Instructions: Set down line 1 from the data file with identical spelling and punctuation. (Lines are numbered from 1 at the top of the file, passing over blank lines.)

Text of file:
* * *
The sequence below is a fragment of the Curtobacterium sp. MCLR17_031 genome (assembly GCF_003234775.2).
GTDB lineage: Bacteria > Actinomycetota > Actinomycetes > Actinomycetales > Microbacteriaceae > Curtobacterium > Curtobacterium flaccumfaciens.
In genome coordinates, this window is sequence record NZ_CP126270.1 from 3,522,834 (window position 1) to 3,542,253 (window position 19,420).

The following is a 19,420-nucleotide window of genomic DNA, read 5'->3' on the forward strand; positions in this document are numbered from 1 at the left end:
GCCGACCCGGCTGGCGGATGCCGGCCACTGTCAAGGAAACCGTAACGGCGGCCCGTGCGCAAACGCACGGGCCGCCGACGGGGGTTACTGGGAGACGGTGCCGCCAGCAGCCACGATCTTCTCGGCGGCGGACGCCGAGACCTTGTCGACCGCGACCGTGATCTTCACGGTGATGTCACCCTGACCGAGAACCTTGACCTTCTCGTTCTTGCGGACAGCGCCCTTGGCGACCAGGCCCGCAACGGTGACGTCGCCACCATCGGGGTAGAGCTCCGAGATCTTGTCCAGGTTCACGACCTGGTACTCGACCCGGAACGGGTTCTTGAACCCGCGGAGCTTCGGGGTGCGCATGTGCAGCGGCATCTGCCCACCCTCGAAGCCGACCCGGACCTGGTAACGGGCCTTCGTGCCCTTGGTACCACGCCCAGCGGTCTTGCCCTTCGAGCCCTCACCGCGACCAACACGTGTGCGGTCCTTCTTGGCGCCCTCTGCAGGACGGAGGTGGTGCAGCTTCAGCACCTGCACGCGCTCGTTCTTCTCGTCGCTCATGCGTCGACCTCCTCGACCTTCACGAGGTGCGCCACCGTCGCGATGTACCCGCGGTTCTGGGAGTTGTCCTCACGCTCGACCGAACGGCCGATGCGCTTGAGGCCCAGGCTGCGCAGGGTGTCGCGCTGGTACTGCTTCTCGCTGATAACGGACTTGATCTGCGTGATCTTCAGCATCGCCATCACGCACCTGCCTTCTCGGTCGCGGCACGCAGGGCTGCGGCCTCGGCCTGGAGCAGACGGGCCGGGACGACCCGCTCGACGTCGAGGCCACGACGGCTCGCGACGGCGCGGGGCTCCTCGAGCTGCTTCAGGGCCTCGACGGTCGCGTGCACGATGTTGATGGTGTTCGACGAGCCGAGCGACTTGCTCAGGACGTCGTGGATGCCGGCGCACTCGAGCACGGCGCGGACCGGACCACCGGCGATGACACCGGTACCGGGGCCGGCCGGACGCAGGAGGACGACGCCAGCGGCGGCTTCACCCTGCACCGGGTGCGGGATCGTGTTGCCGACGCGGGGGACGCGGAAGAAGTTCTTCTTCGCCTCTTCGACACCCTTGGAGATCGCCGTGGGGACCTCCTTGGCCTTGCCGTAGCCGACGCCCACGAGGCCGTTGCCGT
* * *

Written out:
The sequence below is a fragment of the Curtobacterium sp. MCLR17_031 genome (assembly GCF_003234775.2).